Even though he’s no longer racing, Richard Petty still has a huge place in the hearts of NASCAR fans.
It all began a half century ago when a son, determined to follow in his father’s footsteps, crawled into the cockpit of a stock car and decided to go racing. And race he did, winning 200 events, capturing 127 poles and finishing in the top 10 more than 700 times.
Perhaps the most memorable victory came on July 4, 1984. On lap 198 of the Firecracker 400 at Daytona International Speedway, Doug Heveron crashed, bringing out the caution flag and creating a sprint to the finish. Richard Petty and Cale Yarborough battled it out on what was basically the final lap to be contested at full speed, with Petty winning in what was close to a photo finish.
President Ronald Reagan was in attendance, the first sitting president to attend a NASCAR race. Reagan joined Petty in victory lane for the celebration.
Petty’s statistics were kingly, and now when a race fan refers to “The King,” no further explanation is needed.
“I ain’t never been nothing else,” Petty says. “And what was fortunate from my standpoint, the time I came along, the personalities I was around, the people that helped me and stuff, it was a gradual deal. It wasn’t a deal where you didn’t do anything one year and you come out and win 10 or 12 races next year or a championship or something like that. It grew and I grew up with NASCAR.”
Petty, now 71 years old, still sports the ever-present sunglasses and Charlie 1 Horse cowboy hat. Today he is a mostly behind-the-scenes owner of Petty Enterprises, but any time he appears in the garage area fans still gravitate toward him – even those who know him only from video clips and stories told by dads and granddads.
“Little kids will come up and say, ‘Hey, Mr. The King,’ so it makes you feel good that you’ve done something that they enjoyed,” Petty says.
With the NASCAR Sprint Cup Series on its way to Chicagoland Speedway in July, the sanctioning body decided to honor Petty and pay tribute to his first Cup start. Though he’s an icon in an American blue collar sport, Petty’s first Cup race actually took place in Canada on July 18, 1958, at the Canadian Exposition Stadium in Toronto.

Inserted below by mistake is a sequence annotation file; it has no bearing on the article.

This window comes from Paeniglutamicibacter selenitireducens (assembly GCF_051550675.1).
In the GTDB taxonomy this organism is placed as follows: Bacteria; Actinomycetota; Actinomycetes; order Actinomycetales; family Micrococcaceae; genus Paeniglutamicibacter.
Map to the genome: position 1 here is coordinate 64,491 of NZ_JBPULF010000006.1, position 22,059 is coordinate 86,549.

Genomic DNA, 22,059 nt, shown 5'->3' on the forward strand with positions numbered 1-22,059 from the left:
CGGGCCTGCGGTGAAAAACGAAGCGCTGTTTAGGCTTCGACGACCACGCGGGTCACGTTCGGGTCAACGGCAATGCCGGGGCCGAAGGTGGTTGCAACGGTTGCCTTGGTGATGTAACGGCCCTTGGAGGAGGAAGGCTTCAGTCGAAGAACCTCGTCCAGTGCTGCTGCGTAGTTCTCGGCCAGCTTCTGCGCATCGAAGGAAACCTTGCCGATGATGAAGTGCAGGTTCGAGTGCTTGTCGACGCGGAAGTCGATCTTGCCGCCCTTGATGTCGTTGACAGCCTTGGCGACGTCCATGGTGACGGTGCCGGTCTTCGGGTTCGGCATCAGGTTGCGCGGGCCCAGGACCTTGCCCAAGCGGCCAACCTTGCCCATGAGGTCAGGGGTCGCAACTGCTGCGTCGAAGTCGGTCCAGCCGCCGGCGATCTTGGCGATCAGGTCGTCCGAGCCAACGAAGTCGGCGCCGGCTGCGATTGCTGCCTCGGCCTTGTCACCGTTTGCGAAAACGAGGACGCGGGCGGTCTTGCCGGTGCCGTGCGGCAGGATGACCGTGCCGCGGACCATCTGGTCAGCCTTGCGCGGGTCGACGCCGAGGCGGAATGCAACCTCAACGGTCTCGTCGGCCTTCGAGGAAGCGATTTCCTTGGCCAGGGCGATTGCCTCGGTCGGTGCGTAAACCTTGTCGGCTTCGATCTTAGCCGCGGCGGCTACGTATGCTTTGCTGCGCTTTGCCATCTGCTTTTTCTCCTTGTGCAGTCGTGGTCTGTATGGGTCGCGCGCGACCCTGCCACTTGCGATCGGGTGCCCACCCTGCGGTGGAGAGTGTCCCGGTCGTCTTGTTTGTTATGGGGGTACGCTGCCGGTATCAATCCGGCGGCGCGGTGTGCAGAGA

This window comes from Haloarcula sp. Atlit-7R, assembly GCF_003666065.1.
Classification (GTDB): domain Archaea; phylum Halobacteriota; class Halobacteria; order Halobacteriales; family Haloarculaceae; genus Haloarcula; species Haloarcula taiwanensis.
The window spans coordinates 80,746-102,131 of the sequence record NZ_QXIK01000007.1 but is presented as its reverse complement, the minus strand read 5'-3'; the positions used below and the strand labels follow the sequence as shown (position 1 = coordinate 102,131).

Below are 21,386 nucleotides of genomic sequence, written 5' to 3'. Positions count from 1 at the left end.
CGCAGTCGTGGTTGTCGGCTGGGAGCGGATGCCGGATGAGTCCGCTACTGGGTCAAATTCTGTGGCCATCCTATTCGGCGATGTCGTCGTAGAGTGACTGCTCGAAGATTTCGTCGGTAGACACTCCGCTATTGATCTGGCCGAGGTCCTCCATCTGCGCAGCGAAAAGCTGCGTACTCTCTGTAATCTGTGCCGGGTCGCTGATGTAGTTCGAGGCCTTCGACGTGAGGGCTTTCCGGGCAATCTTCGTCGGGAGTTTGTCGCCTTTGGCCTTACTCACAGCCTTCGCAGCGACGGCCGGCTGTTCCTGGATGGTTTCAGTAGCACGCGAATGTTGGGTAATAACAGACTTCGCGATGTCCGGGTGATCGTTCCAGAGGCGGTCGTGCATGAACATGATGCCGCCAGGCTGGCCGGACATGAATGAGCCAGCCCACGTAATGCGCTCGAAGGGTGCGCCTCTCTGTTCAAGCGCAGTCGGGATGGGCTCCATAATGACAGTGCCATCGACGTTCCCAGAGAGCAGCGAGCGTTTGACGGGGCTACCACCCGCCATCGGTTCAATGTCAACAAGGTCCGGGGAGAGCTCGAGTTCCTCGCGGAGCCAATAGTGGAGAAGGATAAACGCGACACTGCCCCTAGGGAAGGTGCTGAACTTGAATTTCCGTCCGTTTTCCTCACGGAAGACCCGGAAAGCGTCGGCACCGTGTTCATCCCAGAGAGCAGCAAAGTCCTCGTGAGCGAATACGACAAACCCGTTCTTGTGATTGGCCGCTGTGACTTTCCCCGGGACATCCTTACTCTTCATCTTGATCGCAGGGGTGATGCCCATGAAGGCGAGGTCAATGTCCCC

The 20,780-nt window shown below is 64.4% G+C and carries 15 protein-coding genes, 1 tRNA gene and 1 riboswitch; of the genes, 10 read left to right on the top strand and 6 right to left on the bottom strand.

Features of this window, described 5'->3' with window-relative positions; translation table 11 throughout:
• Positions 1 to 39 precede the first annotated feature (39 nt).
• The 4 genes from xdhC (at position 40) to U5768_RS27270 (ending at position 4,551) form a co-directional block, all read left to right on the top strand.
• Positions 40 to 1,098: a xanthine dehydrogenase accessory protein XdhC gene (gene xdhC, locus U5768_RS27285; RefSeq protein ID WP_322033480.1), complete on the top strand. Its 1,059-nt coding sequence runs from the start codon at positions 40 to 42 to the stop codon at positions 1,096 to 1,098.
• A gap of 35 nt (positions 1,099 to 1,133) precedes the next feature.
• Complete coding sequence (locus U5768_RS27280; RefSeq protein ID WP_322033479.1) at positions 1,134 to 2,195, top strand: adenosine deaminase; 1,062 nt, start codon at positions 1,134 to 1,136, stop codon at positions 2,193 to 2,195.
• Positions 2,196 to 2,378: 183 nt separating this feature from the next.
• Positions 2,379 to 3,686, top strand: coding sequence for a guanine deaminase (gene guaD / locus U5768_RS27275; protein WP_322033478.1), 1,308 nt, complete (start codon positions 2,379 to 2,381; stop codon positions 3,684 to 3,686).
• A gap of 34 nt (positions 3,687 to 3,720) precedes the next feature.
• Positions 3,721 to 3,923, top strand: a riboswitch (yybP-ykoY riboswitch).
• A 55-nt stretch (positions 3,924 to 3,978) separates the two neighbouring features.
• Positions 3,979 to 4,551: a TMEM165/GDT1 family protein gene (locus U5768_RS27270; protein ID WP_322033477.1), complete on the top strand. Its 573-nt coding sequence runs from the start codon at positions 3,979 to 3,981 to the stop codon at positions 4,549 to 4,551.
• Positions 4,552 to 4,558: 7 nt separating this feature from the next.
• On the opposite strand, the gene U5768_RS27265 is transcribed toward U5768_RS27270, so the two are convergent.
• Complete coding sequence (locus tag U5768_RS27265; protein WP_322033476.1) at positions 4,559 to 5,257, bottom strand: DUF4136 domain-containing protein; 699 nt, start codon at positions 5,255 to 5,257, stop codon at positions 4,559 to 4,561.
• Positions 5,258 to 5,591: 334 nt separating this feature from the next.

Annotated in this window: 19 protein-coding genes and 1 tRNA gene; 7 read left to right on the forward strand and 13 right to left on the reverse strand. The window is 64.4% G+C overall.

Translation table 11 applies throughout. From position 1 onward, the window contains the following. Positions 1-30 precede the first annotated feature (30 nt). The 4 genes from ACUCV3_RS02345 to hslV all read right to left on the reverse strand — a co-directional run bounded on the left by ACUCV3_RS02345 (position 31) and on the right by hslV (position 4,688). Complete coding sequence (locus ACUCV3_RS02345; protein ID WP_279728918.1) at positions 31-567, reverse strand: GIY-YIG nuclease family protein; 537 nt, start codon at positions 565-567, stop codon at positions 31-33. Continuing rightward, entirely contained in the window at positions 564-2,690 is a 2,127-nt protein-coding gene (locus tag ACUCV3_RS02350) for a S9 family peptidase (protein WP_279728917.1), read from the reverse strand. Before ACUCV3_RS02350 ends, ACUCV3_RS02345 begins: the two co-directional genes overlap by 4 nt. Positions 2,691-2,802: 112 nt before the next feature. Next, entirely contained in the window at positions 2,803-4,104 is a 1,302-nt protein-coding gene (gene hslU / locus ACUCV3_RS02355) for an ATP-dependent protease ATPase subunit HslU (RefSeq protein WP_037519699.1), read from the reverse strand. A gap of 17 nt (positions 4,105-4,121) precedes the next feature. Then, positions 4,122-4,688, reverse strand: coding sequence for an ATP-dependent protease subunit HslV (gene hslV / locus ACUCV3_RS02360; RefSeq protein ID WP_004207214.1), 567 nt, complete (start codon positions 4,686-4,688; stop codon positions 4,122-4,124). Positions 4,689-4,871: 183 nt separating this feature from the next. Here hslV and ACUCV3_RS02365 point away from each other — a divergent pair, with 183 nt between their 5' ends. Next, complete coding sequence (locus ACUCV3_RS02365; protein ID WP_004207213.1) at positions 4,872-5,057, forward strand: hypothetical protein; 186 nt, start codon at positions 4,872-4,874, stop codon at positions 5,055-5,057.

“It wasn’t all bad,” Petty says. “I was running around there getting lapped and my dad [Hall of Famer Lee Petty] knocked me in the wall, so I wound up in the wall and he ended up winning the race.”
But young Richard got better. By the time he took his farewell ride at Atlanta Motor Speedway in 1992, Petty had secured records that will never be sniffed in NASCAR competition. Aside from the 200 total checkered flags, he grabbed the Daytona 500 checker seven times. During the 1967 season, Petty won a staggering 27 events, including a 10-race streak. But was there ever a time he knew he was becoming the greatest driver the sport had ever seen?
“I never sat there and said, ‘Look what you’ve done’ or ‘look what you’ve been able to accomplish,’ because it was a deal that was just moving all the time,” he explains. “That one year we won 10 races in a row, we won one, won two, done that before, won three or four, and by the time you won the fifth or sixth race, you weren’t trying to add anymore, because as quick as that race was over, you’re saying, ‘Where are we going to run next, and what do we need to do to win that race?’ You didn’t really get involved in it until it was all over with, and then you look back on it.”
Characteristically humble, Petty says he was just one “lucky son of a gun to be born at the right place at the right time under the right circumstances with a little bit of talent and a lot of talented people around me to put me in a position to be where I’m at today.”
Petty’s final event also was the first Cup start for Jeff Gordon, meaning the Atlanta race symbolized a passing of the torch. And while his best years were behind him, Petty was still able to start all 29 races on the schedule that year.
But he knew when it was time to walk away. “If I’m going to run,” he says, “I’m going to run with the big boys or I’m not going to run.” Fortunately for Petty, there was nothing left to prove by the time he called it quits. For as long as NASCAR exists, he will remain the standard bearer of excellence.
Now Petty is trying to help his son, Kyle, make Petty Enterprises viable again, with Bobby Labonte serving as the point man for the team.
“I know I’m not the answer, but I hope I’m a piece of the puzzle,” Labonte says. “Not just one thing is going to bring you out of the hole or bring you back to life; it takes several things and some time. But I do feel like the ship is being steered in the right direction.”